It was a proud day when I found out that salsa didn't have to involve fresh tomatoes, onions, garlic, and lime. Though these preparations are unbelievably tasty, they take a long time. Between soaking the red chilies, deseeding them, and blending all the ingredients up, you can spend an hour or more on preparation. Plus you have to let the thing cool down. I needed something that was better suited to a weeknight, and it came to me while I was at Rick Bayless's Frontera Grill in Chicago.
It was the best salsa I'd ever had so I immediately went home and pulled out my copy of Authentic Mexican, in search of the recipe. Though it's not exactly what I had at the restaurant, it's close. Instead of limes, the tomatillos provide the acidic kick. Slightly blackened on the skillet, they get a roasted, smoky quality. But the real underrated player here is the garlic, which is roasted on a skillet until soft and deliciously sweet. At the restaurant, I thought the salsa had some kind of sugar to achieve that balance, but it was all the garlic.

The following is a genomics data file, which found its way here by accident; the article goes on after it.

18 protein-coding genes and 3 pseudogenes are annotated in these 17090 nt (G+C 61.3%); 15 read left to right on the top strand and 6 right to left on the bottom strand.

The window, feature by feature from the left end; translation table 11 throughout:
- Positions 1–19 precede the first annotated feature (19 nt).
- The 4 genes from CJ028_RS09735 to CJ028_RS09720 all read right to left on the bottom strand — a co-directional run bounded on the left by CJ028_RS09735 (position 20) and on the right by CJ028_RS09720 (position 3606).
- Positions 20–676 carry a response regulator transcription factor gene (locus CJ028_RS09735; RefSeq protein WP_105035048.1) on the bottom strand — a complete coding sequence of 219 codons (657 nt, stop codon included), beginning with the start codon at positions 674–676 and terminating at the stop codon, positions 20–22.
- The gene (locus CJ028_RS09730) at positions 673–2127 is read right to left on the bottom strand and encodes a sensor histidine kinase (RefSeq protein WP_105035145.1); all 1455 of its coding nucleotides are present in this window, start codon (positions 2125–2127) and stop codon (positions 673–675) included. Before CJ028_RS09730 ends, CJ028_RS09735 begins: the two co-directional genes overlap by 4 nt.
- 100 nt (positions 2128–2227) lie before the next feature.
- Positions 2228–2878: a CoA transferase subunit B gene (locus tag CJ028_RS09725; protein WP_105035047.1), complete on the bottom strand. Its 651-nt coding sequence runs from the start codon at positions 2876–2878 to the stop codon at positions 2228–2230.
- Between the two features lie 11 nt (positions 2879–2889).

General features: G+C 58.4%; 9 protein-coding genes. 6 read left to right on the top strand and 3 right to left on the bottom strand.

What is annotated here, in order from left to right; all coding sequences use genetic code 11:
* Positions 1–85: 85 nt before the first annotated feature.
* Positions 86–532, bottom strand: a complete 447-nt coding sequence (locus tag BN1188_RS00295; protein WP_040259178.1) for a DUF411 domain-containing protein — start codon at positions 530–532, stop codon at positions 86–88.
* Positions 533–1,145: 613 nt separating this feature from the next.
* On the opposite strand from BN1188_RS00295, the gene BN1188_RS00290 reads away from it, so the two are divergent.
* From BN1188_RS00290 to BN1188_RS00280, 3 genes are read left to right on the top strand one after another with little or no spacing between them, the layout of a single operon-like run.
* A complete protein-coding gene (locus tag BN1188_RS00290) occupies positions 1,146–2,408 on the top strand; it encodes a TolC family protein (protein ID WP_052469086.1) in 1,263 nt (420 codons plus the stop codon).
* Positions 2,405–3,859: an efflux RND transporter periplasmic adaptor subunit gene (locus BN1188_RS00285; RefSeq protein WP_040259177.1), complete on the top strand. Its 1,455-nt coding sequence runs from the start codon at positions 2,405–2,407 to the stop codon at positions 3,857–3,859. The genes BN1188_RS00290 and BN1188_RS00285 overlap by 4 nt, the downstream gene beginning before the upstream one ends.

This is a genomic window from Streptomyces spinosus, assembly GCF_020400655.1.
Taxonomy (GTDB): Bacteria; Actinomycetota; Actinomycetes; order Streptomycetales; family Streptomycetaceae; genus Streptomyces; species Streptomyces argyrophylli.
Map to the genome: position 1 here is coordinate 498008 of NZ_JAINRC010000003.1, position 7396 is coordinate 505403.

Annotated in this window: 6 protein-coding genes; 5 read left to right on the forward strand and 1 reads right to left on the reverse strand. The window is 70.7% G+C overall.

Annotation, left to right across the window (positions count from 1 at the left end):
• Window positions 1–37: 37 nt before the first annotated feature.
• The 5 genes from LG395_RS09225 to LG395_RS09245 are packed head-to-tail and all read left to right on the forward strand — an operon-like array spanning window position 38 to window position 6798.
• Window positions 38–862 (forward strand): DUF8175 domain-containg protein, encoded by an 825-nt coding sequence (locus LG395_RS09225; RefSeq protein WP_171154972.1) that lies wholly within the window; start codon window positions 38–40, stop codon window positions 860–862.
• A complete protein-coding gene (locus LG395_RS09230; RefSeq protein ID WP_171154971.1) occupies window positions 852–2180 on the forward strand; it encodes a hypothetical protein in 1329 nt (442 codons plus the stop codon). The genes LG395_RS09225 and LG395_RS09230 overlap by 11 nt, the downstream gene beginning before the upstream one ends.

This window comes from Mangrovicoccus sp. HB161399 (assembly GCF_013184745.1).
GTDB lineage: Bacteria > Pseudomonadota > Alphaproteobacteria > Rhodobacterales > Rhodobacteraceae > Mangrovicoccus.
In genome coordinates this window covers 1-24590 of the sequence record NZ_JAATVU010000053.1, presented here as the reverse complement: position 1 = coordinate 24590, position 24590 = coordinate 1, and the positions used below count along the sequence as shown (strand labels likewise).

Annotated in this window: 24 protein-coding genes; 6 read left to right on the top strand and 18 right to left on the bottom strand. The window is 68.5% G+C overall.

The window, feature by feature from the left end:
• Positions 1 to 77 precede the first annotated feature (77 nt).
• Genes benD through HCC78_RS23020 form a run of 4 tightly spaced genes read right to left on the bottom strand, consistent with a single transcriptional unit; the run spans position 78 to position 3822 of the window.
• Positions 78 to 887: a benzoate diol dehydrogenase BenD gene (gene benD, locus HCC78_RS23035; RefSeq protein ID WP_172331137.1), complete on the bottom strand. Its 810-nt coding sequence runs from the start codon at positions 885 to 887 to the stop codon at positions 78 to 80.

Plus this recipe is so easy: there are only four ingredients and you don't even need to break out a knife. It's all pureed in a blender.
About the author: Nick Kindelsperger is a freelance writer in Chicago. He is the co-founder of The Paupered Chef and spends most of his time playing with the new cooking gadgets he got from his wedding.
Chipotle and Tomatillo Salsa
Dinner Tonight: Chipotle and Tomatillo Salsa
About This Recipe
|This recipe appears in:||Last-Minute Cinco de Mayo Recipes|
- 3 medium tomatillos, husked and washed
- 2 large cloves, unpeeled
- 3 canned chipotle chiles in adobo
Lay a sheet of foil on half of an iron skillet set over medium heat. Add the tomatillos and cook for about 10 minutes, turning them often until soft, blackening on a few sides.
On the uncovered half of the skillet, add the garlic cloves. Cook for 15 minutes, turning often until they are very soft and slightly blackened.